If Alaska has shifted policy on global warming, good

Just two months after the Alaska attorney general joined other conservative oil states in opposing a nationwide investigation by 20 other attorneys general into alleged climate change fraud by Exxon, Alaska's new chief lawyer has joined other states in a court motion supporting such state climate fraud investigations.  Alaska is the only state in the nation to have signed on to both opposing efforts, indicating either confusion or, hopefully, an abrupt shift in policy.

On March 29, 20 state attorneys general joined together to launch a landmark investigation into alleged fraud by Exxon for "deceiving investors and consumers about the dangers of climate change," and suppressing release of key climate science. Although Alaska is suffering impacts of climate change more severely than other states, Alaska declined to join this historic climate fraud investigation.

[OPPOSING VIEW: Governor heads down wrong trail in joining Exxon suit]

Worse, in a June 2 A.G. "Coalition Response Letter," Alaska joined several other conservative/oil states in expressing strong opposition to the Exxon climate fraud investigation by other states, calling it "a grave mistake."

The scathing letter in defense of Exxon suggests that climate change is an unresolved debate: "No doubt a reasonable suspicion exists regarding a number of statements relating to the risks of climate change," and "a vigorous debate exists in this country regarding the risks of climate change and the appropriate response to those risks."

Well, not in the scientific community. Perhaps the letter's most astonishing argument is that the state investigation into fraudulent activities violates Exxon's First Amendment rights. I guess it is Exxon's free speech right to defraud its investors and the public? It is a profound embarrassment for Alaska to have signed the letter.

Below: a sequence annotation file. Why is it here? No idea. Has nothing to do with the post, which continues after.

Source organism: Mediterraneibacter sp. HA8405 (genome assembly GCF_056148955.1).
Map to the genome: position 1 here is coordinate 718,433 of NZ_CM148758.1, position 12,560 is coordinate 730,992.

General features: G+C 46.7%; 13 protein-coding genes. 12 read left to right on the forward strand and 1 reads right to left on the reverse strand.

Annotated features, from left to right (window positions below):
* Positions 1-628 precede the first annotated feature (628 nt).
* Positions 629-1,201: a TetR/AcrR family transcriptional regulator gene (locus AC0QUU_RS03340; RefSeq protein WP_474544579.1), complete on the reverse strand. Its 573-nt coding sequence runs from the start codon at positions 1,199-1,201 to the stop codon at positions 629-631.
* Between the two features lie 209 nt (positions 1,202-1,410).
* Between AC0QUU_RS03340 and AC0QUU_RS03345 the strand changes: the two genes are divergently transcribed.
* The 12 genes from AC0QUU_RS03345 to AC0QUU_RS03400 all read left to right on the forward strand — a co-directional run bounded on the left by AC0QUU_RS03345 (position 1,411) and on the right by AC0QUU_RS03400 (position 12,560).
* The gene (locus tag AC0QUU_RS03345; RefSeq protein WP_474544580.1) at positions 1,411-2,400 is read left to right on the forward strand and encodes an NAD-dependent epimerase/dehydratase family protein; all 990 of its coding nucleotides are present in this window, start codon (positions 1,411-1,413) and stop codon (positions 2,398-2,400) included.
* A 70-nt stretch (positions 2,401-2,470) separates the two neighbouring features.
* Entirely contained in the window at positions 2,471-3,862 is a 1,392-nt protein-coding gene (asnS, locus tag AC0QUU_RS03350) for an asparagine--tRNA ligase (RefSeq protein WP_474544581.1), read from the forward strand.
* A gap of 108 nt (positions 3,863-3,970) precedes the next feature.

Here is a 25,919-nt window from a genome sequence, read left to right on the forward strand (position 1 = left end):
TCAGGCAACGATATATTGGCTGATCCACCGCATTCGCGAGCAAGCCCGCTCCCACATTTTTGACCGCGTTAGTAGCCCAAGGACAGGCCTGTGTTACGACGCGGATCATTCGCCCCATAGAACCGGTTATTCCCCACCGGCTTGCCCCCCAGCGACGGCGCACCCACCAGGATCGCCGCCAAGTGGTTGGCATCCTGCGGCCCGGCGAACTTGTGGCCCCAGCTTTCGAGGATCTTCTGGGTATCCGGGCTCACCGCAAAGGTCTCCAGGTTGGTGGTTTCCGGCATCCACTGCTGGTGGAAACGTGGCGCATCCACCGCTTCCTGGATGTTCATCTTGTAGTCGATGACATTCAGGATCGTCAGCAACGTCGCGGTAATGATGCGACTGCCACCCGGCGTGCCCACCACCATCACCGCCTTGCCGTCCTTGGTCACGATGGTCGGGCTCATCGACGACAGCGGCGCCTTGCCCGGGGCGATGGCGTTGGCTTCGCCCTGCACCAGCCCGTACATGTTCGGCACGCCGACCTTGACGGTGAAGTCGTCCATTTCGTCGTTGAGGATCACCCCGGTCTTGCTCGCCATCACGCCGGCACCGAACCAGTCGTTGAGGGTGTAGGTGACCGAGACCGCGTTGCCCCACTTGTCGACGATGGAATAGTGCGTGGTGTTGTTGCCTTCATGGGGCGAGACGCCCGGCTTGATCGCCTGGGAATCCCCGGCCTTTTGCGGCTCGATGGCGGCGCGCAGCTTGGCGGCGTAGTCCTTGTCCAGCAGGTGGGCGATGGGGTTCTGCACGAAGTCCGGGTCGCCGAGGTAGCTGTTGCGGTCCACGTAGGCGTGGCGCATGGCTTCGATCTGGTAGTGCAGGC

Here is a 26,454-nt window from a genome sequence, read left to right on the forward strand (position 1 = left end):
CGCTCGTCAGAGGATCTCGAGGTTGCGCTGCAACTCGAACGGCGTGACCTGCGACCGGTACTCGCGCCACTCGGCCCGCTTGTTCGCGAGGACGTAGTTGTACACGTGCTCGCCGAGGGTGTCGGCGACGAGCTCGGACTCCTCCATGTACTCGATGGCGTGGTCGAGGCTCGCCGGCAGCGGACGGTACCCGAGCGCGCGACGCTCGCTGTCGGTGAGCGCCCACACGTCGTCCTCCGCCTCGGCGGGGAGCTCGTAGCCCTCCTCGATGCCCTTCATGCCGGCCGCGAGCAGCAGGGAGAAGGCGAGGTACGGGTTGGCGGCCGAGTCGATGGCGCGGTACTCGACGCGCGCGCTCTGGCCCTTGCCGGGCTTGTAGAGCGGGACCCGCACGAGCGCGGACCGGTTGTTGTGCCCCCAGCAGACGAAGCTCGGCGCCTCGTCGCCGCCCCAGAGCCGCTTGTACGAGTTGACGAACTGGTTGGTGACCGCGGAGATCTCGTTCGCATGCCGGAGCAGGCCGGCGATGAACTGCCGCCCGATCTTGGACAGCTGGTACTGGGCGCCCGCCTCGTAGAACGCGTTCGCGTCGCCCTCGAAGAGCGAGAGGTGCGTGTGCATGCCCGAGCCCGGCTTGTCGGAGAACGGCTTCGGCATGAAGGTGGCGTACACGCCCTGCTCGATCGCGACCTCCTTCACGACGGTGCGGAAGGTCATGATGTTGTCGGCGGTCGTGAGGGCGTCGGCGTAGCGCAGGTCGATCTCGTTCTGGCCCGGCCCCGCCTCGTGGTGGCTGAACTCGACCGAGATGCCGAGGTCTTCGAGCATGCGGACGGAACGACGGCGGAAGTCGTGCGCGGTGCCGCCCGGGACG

Craig Richards, the Alaska attorney general who signed the June letter in support of Exxon, and had also dropped the government's $92 million Exxon Valdez Oil Spill reopener for unknown injury claim last fall, resigned shortly thereafter.


On July 6, new Attorney General Jahna Lindemuth was asked by Alaskans to rescind the state's endorsement of the June letter, citing the fact that Alaska policy on climate change is clearly stipulated in Administrative Order No. 238 on Sept. 14, 2007, establishing the Alaska Climate Change Subcabinet and Alaska Climate Change Strategy. Lindemuth did not respond.

Then surprisingly, on Aug. 17, Lindemuth joined several other nonoil states in opposing Exxon's motion asking a federal court to dismiss the Exxon climate fraud case filed by the state of Massachusetts.

In the amicus filing, the 20 attorneys general assert the broad authority of states to investigate fraud and wrongdoing that harms their states' citizens, stating (appropriately): "Protecting the State's citizens and economy from fraud, deception, and other improper conduct is a principal and critical state law responsibility of state Attorneys General."

The filing cites other important joint state corporate fraud cases, including those against big tobacco for concealing the health risks of smoking, dishonest schemes for the sale of securities, misleading consumers about vehicle safety and emissions, mortgage foreclosure abuses, and so on.